The physical neighborhood of Harvard has changed drastically. While before in the streets surrounding Harvard Square one saw little stores of all descriptions and modest bars and eating places, these have almost all been gobbled up into modern sophisticated establishments, without, alas, particular character. Much more of life has moved outdoors including chairs and tables everywhere on the sidewalks and plazas; a most agreeable change.

Near Harvard Square is an area of stone tables with chessboards marked on them, constantly in use. I learned quite a lot about present-day chess while watching the players. I played on the Harvard chess team myself as a freshman, before being outclassed, but the modern Harvard Square game is quite different: limited to a few minutes, instead of a couple of hours, meaning that you move with lightning speed. You have to have the basic opening moves in your head when you start: There’s no time to work them out. Unlike the old days, the winning players aren’t intellectual types. They can be all sorts, including what look like street people. In other words, the criterion for winning is not subtlety, but quickness of thought.

Arts First Celebration 

One fixture that took place during my visit would have been utterly inconceivable when I was a student myself: the Arts First celebration. In some dozens of locations there were over several days a hundred presentations of music, theatre, art, film, and other such demonstrations, of every possible national origin.  An astonishing affair!

I spoke to many undergraduates, and found them invariably lively, interested and clever. They can quite easily get grants for foreign travel.  None of them seemed to know accurately what they intended to make of their education, any more than I had. I pointed out to those that I spoke to, and now offer as general wisdom, that you can get an excellent view of where you rank against your peers from the Johnson O’Connor Foundation, which has branches in major cities. It offers a series of tests that lasts several days, at the end of which you know very accurately where you stand in such matters as verbal and numerical fluency, idea manipulation, depth perception, tone recognition, digital skill and many, many other things. Then they match up your profile with many professions. It will give you an insight as to your possibilities that you could not possibly have had before.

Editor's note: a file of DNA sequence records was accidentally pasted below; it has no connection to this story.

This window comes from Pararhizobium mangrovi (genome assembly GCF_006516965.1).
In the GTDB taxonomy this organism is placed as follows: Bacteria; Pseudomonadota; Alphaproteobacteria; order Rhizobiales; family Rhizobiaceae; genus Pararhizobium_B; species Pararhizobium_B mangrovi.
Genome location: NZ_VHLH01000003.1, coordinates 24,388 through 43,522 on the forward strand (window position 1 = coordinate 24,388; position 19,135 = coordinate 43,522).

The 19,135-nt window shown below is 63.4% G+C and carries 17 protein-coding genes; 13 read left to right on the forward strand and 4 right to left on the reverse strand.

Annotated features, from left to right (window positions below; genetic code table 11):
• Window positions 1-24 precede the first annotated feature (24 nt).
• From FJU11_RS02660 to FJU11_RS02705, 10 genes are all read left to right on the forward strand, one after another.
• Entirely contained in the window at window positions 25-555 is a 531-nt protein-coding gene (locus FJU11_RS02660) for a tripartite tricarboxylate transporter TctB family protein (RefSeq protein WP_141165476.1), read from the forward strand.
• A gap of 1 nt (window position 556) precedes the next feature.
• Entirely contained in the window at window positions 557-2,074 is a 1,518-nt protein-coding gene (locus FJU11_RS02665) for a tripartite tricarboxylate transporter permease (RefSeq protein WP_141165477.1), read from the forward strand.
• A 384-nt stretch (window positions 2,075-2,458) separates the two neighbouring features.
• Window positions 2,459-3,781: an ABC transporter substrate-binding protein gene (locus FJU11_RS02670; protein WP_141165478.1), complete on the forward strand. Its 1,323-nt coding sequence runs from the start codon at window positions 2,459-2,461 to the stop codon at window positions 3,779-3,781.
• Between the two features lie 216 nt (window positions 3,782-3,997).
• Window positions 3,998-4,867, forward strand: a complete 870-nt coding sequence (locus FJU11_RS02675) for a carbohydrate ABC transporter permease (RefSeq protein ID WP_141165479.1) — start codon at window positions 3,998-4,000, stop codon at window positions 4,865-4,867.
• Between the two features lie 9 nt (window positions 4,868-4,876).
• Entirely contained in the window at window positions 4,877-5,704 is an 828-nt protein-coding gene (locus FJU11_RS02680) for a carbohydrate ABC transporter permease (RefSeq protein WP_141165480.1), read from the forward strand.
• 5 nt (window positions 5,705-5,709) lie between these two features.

According to faculty members, the University’s own style has changed profoundly as it continues to grow. Instead of quite a simple, cheerful, open place, it has evolved like the rest of America. When discussing a possible faculty position or promotion, the candidate will now sometimes arrive with an agent, and start bargaining. If he doesn’t get what he wants, he is likely to let it be known that he will be looking elsewhere.  In the old days, faculty appointments were by and large understood to be for life. Once you signed on, you rose in step with your peers and certainly did not threaten to leave.  Today, each section of the University is a profit center with its own “yield” – fees, fundraising, etc. – which should be 2 ½ times salaries.

Furor over President Summers

There has, of course, been a tremendous furor over the departure of President Summers. He seems to have an affliction called Asperger’s Syndrome(1), which makes it impossible for the sufferer not to be abrasive, indeed offensive. I would have called it the Cyrano symptom. That hero said, “When I pass through a crowd, true sayings ring like spurs.”  What he meant was that he insulted everybody as he went along, and was thus constantly fighting duels, fortunately with success. Anyway, although most of his ideas were objectively correct, Summers annoyed a great many of the Arts and Sciences professors, many of whom were 1960s or 1970s eccentrics who got tenure, and are in a position to bite back.

The undergrads generally liked him, and of course professors in some of the other schools. However, one of his important ideas, to develop the science side of the University, calls for a huge capital campaign for a whole new campus. Alas, there was a scandal in Harvard’s advice to Russia on privatization, over which the University was fined $26.5 million, and Professor Andrei Schleifer a couple of million, for a “conspiracy to defraud the government.”  Summers, Schleifer’s very close friend, urged his retention, which looks terrible. Since there will have to be appeals to the very rich alumni, and since this most unsavory situation was not fully resolved, it helped render Summers’ position untenable. ■

(1) Two physical symptoms of Asperger’s are a) a reluctance to look people in the eye (the gaze wanders around instead) and b) a fondness for irrelevant repetitious physical movement.  Once, seated just next to him, I saw Summers bounce on his heels for half an hour while talking to a group.